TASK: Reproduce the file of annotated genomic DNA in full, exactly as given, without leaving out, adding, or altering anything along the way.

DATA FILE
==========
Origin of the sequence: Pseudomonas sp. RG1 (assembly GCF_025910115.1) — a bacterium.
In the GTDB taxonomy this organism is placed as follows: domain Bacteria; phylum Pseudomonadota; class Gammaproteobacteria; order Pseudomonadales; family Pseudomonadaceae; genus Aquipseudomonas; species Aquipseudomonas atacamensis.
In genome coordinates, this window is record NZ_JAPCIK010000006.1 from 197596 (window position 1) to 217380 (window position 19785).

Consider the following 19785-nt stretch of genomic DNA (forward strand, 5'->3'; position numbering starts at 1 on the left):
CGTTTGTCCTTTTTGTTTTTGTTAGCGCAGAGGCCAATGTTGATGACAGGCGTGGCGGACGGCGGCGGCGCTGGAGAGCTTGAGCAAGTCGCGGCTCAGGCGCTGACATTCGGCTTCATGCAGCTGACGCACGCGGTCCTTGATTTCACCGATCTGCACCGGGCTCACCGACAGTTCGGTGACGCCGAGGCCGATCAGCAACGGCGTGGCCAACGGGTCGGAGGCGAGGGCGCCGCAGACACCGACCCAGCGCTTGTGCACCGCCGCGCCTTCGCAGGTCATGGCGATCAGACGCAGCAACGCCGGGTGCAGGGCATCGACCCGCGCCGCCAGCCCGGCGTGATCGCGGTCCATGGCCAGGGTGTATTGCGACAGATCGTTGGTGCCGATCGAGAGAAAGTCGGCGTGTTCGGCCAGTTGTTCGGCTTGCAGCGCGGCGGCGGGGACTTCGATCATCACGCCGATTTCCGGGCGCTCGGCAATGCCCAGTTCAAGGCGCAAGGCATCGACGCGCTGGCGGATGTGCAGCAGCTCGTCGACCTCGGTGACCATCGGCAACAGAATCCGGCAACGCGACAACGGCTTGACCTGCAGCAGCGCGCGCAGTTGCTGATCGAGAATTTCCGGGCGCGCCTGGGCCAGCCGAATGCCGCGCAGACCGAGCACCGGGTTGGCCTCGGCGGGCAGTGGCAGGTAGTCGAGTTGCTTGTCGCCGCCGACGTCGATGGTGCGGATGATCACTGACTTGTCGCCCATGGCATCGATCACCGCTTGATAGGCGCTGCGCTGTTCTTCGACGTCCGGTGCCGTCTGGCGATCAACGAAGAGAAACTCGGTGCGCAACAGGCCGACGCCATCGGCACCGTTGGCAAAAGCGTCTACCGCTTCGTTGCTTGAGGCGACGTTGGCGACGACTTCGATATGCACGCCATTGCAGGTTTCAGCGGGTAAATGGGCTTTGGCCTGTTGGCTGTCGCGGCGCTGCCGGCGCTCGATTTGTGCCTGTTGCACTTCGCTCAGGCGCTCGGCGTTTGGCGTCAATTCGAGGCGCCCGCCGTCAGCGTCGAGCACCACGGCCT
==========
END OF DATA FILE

Origin of the sequence: Pseudomonas sp. RG1 (assembly GCF_025910115.1) — a bacterium.
In the GTDB taxonomy this organism is placed as follows: domain Bacteria; phylum Pseudomonadota; class Gammaproteobacteria; order Pseudomonadales; family Pseudomonadaceae; genus Aquipseudomonas; species Aquipseudomonas atacamensis.
In genome coordinates, this window is record NZ_JAPCIK010000006.1 from 197596 (window position 1) to 217380 (window position 19785).

Consider the following 19785-nt stretch of genomic DNA (forward strand, 5'->3'; position numbering starts at 1 on the left):
CGTTTGTCCTTTTTGTTTTTGTTAGCGCAGAGGCCAATGTTGATGACAGGCGTGGCGGACGGCGGCGGCGCTGGAGAGCTTGAGCAAGTCGCGGCTCAGGCGCTGACATTCGGCTTCATGCAGCTGACGCACGCGGTCCTTGATTTCACCGATCTGCACCGGGCTCACCGACAGTTCGGTGACGCCGAGGCCGATCAGCAACGGCGTGGCCAACGGGTCGGAGGCGAGGGCGCCGCAGACACCGACCCAGCGCTTGTGCACCGCCGCGCCTTCGCAGGTCATGGCGATCAGACGCAGCAACGCCGGGTGCAGGGCATCGACCCGCGCCGCCAGCCCGGCGTGATCGCGGTCCATGGCCAGGGTGTATTGCGACAGATCGTTGGTGCCGATCGAGAGAAAGTCGGCGTGTTCGGCCAGTTGTTCGGCTTGCAGCGCGGCGGCGGGGACTTCGATCATCACGCCGATTTCCGGGCGCTCGGCAATGCCCAGTTCAAGGCGCAAGGCATCGACGCGCTGGCGGATGTGCAGCAGCTCGTCGACCTCGGTGACCATCGGCAACAGAATCCGGCAACGCGACAACGGCTTGACCTGCAGCAGCGCGCGCAGTTGCTGATCGAGAATTTCCGGGCGCGCCTGGGCCAGCCGAATGCCGCGCAGACCGAGCACCGGGTTGGCCTCGGCGGGCAGTGGCAGGTAGTCGAGTTGCTTGTCGCCGCCGACGTCGATGGTGCGGATGATCACTGACTTGTCGCCCATGGCATCGATCACCGCTTGATAGGCGCTGCGCTGTTCTTCGACGTCCGGTGCCGTCTGGCGATCAACGAAGAGAAACTCGGTGCGCAACAGGCCGACGCCATCGGCACCGTTGGCAAAAGCGTCTACCGCTTCGTTGCTTGAGGCGACGTTGGCGACGACTTCGATATGCACGCCATTGCAGGTTTCAGCGGGTAAATGGGCTTTGGCCTGTTGGCTGTCGCGGCGCTGCCGGCGCTCGATTTGTGCCTGTTGCACTTCGCTCAGGCGCTCGGCGTTTGGCGTCAATTCGAGGCGCCCGCCGTCAGCGTCGAGCACCACGGCCT